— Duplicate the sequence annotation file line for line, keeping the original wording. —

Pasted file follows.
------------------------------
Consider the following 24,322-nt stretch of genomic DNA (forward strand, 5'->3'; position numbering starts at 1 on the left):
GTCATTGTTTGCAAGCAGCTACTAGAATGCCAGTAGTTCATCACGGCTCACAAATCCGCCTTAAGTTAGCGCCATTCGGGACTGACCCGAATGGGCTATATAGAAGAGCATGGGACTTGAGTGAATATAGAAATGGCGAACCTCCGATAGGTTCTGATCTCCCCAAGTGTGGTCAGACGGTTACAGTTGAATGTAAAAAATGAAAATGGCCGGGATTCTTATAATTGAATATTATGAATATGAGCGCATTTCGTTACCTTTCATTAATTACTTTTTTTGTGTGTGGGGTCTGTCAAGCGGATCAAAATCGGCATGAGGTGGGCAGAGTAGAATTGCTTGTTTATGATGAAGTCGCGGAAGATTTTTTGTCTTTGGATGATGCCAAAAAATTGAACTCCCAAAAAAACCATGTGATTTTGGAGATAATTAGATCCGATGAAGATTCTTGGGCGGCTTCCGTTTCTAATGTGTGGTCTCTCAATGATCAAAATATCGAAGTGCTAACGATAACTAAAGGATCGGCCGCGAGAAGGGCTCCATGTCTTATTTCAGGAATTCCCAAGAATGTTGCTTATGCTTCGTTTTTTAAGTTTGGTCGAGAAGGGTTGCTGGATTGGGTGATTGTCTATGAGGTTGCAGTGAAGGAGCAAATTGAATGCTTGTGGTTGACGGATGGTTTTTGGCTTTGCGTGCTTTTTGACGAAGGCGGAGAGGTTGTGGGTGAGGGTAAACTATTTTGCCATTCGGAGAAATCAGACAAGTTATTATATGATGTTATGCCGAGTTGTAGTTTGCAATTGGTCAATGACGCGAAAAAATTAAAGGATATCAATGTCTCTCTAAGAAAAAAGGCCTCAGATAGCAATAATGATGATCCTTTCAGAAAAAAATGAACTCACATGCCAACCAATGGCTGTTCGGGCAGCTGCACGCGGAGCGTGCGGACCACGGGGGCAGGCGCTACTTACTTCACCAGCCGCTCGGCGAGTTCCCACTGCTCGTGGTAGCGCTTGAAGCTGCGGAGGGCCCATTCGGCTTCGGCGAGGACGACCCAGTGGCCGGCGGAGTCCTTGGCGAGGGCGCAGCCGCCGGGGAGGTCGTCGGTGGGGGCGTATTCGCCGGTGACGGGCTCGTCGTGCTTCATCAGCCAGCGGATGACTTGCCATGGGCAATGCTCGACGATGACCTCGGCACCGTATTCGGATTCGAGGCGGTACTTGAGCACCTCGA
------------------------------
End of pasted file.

Consider the following 24,322-nt stretch of genomic DNA (forward strand, 5'->3'; position numbering starts at 1 on the left):
GTCATTGTTTGCAAGCAGCTACTAGAATGCCAGTAGTTCATCACGGCTCACAAATCCGCCTTAAGTTAGCGCCATTCGGGACTGACCCGAATGGGCTATATAGAAGAGCATGGGACTTGAGTGAATATAGAAATGGCGAACCTCCGATAGGTTCTGATCTCCCCAAGTGTGGTCAGACGGTTACAGTTGAATGTAAAAAATGAAAATGGCCGGGATTCTTATAATTGAATATTATGAATATGAGCGCATTTCGTTACCTTTCATTAATTACTTTTTTTGTGTGTGGGGTCTGTCAAGCGGATCAAAATCGGCATGAGGTGGGCAGAGTAGAATTGCTTGTTTATGATGAAGTCGCGGAAGATTTTTTGTCTTTGGATGATGCCAAAAAATTGAACTCCCAAAAAAACCATGTGATTTTGGAGATAATTAGATCCGATGAAGATTCTTGGGCGGCTTCCGTTTCTAATGTGTGGTCTCTCAATGATCAAAATATCGAAGTGCTAACGATAACTAAAGGATCGGCCGCGAGAAGGGCTCCATGTCTTATTTCAGGAATTCCCAAGAATGTTGCTTATGCTTCGTTTTTTAAGTTTGGTCGAGAAGGGTTGCTGGATTGGGTGATTGTCTATGAGGTTGCAGTGAAGGAGCAAATTGAATGCTTGTGGTTGACGGATGGTTTTTGGCTTTGCGTGCTTTTTGACGAAGGCGGAGAGGTTGTGGGTGAGGGTAAACTATTTTGCCATTCGGAGAAATCAGACAAGTTATTATATGATGTTATGCCGAGTTGTAGTTTGCAATTGGTCAATGACGCGAAAAAATTAAAGGATATCAATGTCTCTCTAAGAAAAAAGGCCTCAGATAGCAATAATGATGATCCTTTCAGAAAAAAATGAACTCACATGCCAACCAATGGCTGTTCGGGCAGCTGCACGCGGAGCGTGCGGACCACGGGGGCAGGCGCTACTTACTTCACCAGCCGCTCGGCGAGTTCCCACTGCTCGTGGTAGCGCTTGAAGCTGCGGAGGGCCCATTCGGCTTCGGCGAGGACGACCCAGTGGCCGGCGGAGTCCTTGGCGAGGGCGCAGCCGCCGGGGAGGTCGTCGGTGGGGGCGTATTCGCCGGTGACGGGCTCGTCGTGCTTCATCAGCCAGCGGATGACTTGCCATGGGCAATGCTCGACGATGACCTCGGCACCGTATTCGGATTCGAGGCGGTACTTGAGCACCTCGA